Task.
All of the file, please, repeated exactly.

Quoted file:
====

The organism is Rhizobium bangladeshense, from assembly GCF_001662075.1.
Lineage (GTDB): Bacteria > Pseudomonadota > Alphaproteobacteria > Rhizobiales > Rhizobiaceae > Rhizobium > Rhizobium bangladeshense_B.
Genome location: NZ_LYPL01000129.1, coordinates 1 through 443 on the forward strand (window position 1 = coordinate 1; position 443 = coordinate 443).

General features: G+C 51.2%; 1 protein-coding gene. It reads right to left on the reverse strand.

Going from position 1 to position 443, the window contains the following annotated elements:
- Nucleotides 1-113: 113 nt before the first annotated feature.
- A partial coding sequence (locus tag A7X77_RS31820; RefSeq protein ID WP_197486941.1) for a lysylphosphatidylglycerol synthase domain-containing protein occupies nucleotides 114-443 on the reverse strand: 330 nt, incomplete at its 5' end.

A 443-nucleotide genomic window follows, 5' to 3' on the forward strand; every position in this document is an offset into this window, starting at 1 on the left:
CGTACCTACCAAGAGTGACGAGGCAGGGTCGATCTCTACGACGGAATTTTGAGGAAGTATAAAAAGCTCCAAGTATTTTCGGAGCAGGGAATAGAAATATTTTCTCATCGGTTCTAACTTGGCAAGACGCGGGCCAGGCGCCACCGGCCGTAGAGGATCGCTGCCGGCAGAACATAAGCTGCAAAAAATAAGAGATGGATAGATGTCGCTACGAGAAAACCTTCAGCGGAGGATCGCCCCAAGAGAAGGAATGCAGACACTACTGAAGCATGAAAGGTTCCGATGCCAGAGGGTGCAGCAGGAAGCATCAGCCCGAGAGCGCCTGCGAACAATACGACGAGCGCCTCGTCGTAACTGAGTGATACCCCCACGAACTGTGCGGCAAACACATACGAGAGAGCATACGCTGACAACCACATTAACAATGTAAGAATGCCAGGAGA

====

The organism is Rhizobium bangladeshense, from assembly GCF_001662075.1.
Lineage (GTDB): Bacteria > Pseudomonadota > Alphaproteobacteria > Rhizobiales > Rhizobiaceae > Rhizobium > Rhizobium bangladeshense_B.
Genome location: NZ_LYPL01000129.1, coordinates 1 through 443 on the forward strand (window position 1 = coordinate 1; position 443 = coordinate 443).

General features: G+C 51.2%; 1 protein-coding gene. It reads right to left on the reverse strand.

Going from position 1 to position 443, the window contains the following annotated elements:
- Nucleotides 1-113: 113 nt before the first annotated feature.
- A partial coding sequence (locus tag A7X77_RS31820; RefSeq protein ID WP_197486941.1) for a lysylphosphatidylglycerol synthase domain-containing protein occupies nucleotides 114-443 on the reverse strand: 330 nt, incomplete at its 5' end.

A 443-nucleotide genomic window follows, 5' to 3' on the forward strand; every position in this document is an offset into this window, starting at 1 on the left:
CGTACCTACCAAGAGTGACGAGGCAGGGTCGATCTCTACGACGGAATTTTGAGGAAGTATAAAAAGCTCCAAGTATTTTCGGAGCAGGGAATAGAAATATTTTCTCATCGGTTCTAACTTGGCAAGACGCGGGCCAGGCGCCACCGGCCGTAGAGGATCGCTGCCGGCAGAACATAAGCTGCAAAAAATAAGAGATGGATAGATGTCGCTACGAGAAAACCTTCAGCGGAGGATCGCCCCAAGAGAAGGAATGCAGACACTACTGAAGCATGAAAGGTTCCGATGCCAGAGGGTGCAGCAGGAAGCATCAGCCCGAGAGCGCCTGCGAACAATACGACGAGCGCCTCGTCGTAACTGAGTGATACCCCCACGAACTGTGCGGCAAACACATACGAGAGAGCATACGCTGACAACCACATTAACAATGTAAGAATGCCAGGAGA